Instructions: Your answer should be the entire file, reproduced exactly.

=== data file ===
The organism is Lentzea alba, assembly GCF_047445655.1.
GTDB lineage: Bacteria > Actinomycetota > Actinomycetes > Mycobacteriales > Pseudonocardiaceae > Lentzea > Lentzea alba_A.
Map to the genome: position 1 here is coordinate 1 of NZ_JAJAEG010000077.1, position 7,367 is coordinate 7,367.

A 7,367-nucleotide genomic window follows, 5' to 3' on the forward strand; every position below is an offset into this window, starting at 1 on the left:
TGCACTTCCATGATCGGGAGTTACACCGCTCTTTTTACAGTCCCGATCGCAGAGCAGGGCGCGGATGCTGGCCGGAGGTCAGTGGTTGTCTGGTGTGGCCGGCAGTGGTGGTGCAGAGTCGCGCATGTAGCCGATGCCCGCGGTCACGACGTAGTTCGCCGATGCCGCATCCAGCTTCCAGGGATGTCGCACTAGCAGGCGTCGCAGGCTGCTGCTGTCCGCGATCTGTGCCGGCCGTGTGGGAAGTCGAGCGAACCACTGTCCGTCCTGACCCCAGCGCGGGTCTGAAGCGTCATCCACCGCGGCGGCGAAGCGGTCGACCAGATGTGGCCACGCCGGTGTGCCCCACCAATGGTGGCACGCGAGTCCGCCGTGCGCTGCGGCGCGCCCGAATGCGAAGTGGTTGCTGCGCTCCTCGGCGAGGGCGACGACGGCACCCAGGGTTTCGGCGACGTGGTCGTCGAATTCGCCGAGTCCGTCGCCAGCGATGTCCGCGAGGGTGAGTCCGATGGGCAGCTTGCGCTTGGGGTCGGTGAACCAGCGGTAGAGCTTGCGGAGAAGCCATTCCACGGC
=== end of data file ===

The organism is Lentzea alba, assembly GCF_047445655.1.
GTDB lineage: Bacteria > Actinomycetota > Actinomycetes > Mycobacteriales > Pseudonocardiaceae > Lentzea > Lentzea alba_A.
Map to the genome: position 1 here is coordinate 1 of NZ_JAJAEG010000077.1, position 7,367 is coordinate 7,367.

A 7,367-nucleotide genomic window follows, 5' to 3' on the forward strand; every position below is an offset into this window, starting at 1 on the left:
TGCACTTCCATGATCGGGAGTTACACCGCTCTTTTTACAGTCCCGATCGCAGAGCAGGGCGCGGATGCTGGCCGGAGGTCAGTGGTTGTCTGGTGTGGCCGGCAGTGGTGGTGCAGAGTCGCGCATGTAGCCGATGCCCGCGGTCACGACGTAGTTCGCCGATGCCGCATCCAGCTTCCAGGGATGTCGCACTAGCAGGCGTCGCAGGCTGCTGCTGTCCGCGATCTGTGCCGGCCGTGTGGGAAGTCGAGCGAACCACTGTCCGTCCTGACCCCAGCGCGGGTCTGAAGCGTCATCCACCGCGGCGGCGAAGCGGTCGACCAGATGTGGCCACGCCGGTGTGCCCCACCAATGGTGGCACGCGAGTCCGCCGTGCGCTGCGGCGCGCCCGAATGCGAAGTGGTTGCTGCGCTCCTCGGCGAGGGCGACGACGGCACCCAGGGTTTCGGCGACGTGGTCGTCGAATTCGCCGAGTCCGTCGCCAGCGATGTCCGCGAGGGTGAGTCCGATGGGCAGCTTGCGCTTGGGGTCGGTGAACCAGCGGTAGAGCTTGCGGAGAAGCCATTCCACGGC